Much has been written about how busy everyone feels these days. Is this frantic feeling down to underlying economic realities, unrealistic expectations, always on tech, the latest fashion in humblebragging, or some combination of these factors?

Whatever explanation you settle on the fact remains that if you ask nearly any adult how they're doing, you'll hear back some version of, "slammed." We're all feeling overwhelmed and it isn't pleasant.

So while economists and other experts sort out the underlying causes or the franticness  of modern life, is there anything we can do to slow it down and regain a sense of control over our time?

This is clearly a huge, complicated question, but recently blogger and entrepreneur Shawn Blanc offered a blessedly simple answer. To get started, just grab pen and paper and try this exercise.

Step one: fill in the boxes

The heart of the exercise is a basic 2X2 matrix. To start battling your feelings of being overwhelmed, draw one up and label it like so:

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Now fill in the matrix with all your responsibilities, both personal and professional. In box one go all the tasks that only you can accomplish and which bring joy to your life. They might include being a great parent or leading your company or team. Box four is for things only you can do for yourself -- like hitting the gym -- but which might not be quite so joyful. Box two is stuff you're good at and enjoy but which plenty of other people could do, and box three is life's drudge work, like less-than-joyous admin and cleaning tasks that basically anyone could do.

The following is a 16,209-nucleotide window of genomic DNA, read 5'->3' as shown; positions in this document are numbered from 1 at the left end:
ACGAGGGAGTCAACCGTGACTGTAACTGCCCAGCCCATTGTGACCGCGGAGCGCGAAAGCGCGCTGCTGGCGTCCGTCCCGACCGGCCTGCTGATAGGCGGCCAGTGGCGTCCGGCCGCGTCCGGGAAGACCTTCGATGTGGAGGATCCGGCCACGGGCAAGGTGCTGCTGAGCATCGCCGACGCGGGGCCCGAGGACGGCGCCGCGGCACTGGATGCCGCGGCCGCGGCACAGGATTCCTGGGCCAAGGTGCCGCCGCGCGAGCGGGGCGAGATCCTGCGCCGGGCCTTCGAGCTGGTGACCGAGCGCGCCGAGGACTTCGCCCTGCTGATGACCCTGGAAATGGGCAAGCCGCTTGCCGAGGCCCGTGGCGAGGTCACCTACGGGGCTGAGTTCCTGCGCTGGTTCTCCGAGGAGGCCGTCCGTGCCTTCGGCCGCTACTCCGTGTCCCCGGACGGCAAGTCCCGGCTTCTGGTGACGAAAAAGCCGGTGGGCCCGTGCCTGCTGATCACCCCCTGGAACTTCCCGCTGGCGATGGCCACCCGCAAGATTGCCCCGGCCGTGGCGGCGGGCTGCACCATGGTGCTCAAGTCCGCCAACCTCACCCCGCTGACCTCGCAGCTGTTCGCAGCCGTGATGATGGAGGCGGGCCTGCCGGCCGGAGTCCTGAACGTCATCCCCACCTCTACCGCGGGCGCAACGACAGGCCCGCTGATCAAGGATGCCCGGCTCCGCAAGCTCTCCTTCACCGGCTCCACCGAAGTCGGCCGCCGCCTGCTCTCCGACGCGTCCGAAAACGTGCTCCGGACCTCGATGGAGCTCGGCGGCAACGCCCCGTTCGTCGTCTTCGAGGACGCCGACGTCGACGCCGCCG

So far, so simple. The real magic happens when you move on to the next step.

Step two: reflect and act

Now that you have all the stuff that's clogging your brain down on paper you can start wrangling it into some kind of less overwhelming order. The first thing you'll notice, Blanc notes, it that box two things are often real time sucks.

"Items in boxes 1 and 4 are things which you must choose to take personal ownership of and prioritize into your life," he reflects. "What things are in Box 2? It's awesome that these are things which you love, but make sure they're not keeping you from the things in Box 1."

"The truth is, my job within my company as a writer, designer, and project manager is totally replaceable. Even though those activities are critical to what we do, I could train someone else to do that work," he continues. "What's NOT replaceable within the company is my leadership as the owner. My taste, values, and vision for the work we do are unique. Therefore, if the work I'm doing in Box 2 begins to interfere with my responsibilities in Box 1, then guess what? Time to make a change.

Shifting your attention to your unique skills often means loosening the reins of control and letting others take over more responsibilities in the areas you've stuck in box two. This can be hard as checking off tasks we're good at but which aren't our core strengths makes us feel useful and valuable. They're easy and pleasurable, but they don't leverage our most imporatny strengths or move us towards our most treasured goals. Let them go.

What else should go? Box three items. "These need to go!" Blanc insists. "Get assistance, learn how to automate the process of that work, ask your boss if you can be relieved of those duties, etc."

The magic of this simple exercise

Is this exercise complicated? No, it's invitingly straightforward, but it contains a little seed of magic nonetheless. Shining a bright light on the two things that should really matter when it comes to prioritizing your time -- your happiness and your competitive advantage -- makes those that matter less, like satisfying but unessential professional tasks and dreary life maintenance, stand out in contrast.

And once you know what you should be focusing on, rebalancing your life to avoid feeling overwhelmed becomes a whole lot easier.

Check out Blanc's complete post for more details, give the simple exercise a try, and let me know how it works out for you in the comments.